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Investigation of structure, temperature, pressure, salinity, and core samples at Kaplan field yields information on diagenesis of fine-grained sandstones deposited in an outer shelf/upper slope depositional environment. Cross sections and structural maps reveal a domal structure at 15,000 ft (4,572 m) of depth and a northeast-striking growth fault. Post depositional faults occur at shallower depths (11,500 ft; 3,505 m). A large growth fault forms the northern border of the study area. The shallow occurrence of
geopressure is related to structure and a high shale/sand ratio. Low isothermal surfaces in the down fault blocks accompanied by anomalous high temperatures in the upthrown blocks indicate vertical leakage of fluids along growth faults from underlying geopressured aquifers. The association of low salinity fluids (less than 60,000 ppm) with leakage zones affirms structural control of fluid movement through the Anahuac and Frio formations (Oligocene) at Kaplan field.
The Frio Formation core samples from 16,700 to 19,600 ft (5,090 to 5,974 m) of depth, representing channel and channel-edge turbidite sandstones, were examined petrographically and by SEM. The arkosic composition of late stage diagenesis sandstones at Kaplan field suggests an original arkose or lithic arkose composition (classification of McBride). Nonferroan calcite cementation, chlorite rims and cement, and quartz overgrowths characterize early diagenesis. At a middle stage of diagenesis secondary porosity is developed by dissolution of unstable grains and calcite cement. Samples flushed by geopressured waters from greater depth show kaolinite pore-fill and quartz overgrowths, chlorite (polytype IIb) and illite cement, and feldspar overgrowths in the late diagenetic stage. Premetamo phic textures are apparent in the deepest section at 338°F (170°C).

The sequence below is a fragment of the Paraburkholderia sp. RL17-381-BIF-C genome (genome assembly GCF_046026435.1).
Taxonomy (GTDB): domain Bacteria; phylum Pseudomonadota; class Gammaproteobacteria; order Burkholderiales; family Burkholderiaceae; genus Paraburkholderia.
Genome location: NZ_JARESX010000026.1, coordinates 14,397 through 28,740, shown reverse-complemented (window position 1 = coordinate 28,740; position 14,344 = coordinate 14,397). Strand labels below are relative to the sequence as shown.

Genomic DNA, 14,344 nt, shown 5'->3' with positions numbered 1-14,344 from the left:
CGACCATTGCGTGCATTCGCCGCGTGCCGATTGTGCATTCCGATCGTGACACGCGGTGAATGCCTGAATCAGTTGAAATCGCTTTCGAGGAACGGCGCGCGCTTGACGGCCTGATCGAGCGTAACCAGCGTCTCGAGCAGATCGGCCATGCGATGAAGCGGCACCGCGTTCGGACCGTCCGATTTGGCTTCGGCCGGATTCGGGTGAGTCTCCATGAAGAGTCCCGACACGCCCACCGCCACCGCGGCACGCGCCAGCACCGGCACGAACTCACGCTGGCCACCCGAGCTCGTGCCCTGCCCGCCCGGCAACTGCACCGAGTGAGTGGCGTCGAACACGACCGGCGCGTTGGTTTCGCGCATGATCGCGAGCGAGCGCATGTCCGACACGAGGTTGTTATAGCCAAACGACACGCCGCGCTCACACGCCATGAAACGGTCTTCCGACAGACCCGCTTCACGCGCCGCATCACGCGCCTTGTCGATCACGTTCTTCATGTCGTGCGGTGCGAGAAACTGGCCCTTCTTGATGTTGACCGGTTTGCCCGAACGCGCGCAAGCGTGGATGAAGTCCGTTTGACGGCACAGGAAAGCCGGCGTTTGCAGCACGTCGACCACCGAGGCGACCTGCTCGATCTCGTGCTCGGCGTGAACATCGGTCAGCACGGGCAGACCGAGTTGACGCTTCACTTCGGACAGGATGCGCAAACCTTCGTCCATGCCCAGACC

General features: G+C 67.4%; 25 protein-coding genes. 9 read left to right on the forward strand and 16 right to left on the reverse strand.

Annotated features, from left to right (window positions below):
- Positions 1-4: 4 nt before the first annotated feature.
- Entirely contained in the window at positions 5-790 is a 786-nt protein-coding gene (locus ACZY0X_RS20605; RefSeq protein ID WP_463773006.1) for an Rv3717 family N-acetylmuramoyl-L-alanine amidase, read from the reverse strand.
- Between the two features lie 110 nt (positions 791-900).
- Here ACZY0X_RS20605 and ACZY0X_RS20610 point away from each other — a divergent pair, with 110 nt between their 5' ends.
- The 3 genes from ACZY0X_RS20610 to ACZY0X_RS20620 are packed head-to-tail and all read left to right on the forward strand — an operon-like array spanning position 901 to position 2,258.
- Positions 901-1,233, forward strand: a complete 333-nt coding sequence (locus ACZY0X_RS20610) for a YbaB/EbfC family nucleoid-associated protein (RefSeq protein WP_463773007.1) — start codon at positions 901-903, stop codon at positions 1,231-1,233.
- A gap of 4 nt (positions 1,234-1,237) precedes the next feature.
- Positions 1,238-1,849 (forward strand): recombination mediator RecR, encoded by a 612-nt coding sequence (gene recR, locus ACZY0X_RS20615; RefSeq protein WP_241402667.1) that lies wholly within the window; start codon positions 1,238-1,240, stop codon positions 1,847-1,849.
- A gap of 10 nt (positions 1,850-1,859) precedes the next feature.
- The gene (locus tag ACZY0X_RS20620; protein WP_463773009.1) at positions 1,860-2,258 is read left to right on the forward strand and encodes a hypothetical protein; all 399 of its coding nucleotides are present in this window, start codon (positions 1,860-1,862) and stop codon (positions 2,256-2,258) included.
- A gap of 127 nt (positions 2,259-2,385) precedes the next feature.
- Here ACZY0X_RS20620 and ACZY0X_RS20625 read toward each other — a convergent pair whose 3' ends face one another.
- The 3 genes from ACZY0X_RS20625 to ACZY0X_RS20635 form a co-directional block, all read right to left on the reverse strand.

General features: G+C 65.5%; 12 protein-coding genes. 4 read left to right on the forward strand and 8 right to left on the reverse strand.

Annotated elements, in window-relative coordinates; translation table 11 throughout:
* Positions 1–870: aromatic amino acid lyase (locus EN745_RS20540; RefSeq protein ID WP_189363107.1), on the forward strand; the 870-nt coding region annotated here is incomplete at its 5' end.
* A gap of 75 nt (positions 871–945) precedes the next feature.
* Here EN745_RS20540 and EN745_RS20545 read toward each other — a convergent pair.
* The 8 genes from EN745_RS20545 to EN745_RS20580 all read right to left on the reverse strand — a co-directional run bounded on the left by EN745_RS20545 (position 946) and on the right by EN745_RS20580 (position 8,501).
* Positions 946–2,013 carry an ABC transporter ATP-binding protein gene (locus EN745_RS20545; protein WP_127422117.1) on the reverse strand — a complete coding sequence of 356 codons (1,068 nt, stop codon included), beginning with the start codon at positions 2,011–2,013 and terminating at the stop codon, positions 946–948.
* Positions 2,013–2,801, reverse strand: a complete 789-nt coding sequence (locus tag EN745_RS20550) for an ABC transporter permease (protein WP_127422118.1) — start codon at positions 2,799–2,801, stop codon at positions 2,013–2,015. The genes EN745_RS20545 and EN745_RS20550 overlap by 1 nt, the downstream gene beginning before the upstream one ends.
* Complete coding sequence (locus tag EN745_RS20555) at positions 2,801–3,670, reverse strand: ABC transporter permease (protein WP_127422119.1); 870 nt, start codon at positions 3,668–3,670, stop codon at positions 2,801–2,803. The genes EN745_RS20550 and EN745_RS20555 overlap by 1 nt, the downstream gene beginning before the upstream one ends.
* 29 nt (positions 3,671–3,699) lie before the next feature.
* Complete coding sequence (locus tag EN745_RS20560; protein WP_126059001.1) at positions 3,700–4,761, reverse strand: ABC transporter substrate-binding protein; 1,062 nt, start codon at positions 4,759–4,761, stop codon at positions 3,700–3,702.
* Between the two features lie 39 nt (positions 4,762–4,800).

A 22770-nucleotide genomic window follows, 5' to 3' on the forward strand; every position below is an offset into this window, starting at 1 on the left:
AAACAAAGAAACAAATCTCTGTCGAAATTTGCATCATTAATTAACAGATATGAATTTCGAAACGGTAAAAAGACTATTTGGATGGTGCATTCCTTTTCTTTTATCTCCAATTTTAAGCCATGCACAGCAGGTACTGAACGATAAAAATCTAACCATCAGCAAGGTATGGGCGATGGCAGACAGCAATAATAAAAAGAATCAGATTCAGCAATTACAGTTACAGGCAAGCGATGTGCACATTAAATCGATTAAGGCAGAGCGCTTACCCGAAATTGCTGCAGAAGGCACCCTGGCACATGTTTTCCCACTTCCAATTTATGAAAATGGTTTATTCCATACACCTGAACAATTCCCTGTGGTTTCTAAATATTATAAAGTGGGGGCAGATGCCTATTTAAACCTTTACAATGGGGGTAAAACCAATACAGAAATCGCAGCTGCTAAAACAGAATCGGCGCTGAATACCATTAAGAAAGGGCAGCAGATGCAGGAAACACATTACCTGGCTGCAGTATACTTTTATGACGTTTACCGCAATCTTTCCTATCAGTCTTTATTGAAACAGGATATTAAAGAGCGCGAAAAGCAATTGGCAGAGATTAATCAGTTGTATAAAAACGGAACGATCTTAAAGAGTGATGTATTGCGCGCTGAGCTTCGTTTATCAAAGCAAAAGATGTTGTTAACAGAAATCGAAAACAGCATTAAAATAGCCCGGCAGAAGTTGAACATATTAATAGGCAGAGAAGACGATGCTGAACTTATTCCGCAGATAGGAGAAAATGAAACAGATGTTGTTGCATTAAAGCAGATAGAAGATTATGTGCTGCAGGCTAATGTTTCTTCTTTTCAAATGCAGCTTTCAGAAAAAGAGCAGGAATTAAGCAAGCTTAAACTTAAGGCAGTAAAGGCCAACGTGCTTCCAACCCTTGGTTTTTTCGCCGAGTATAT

The low permeability of sandstones with extensive early chlorite cement (channel-edge sandstones) precludes development of extensive secondary porosity. In contrast, sandstones with little early chlorite cement develop and maintain secondary porosity through the late diagenetic stage. Restriction of fluid movement by early chlorite cement has ramifications for migration of hydrocarbons or geothermal waters, and for gas production at Kaplan field.
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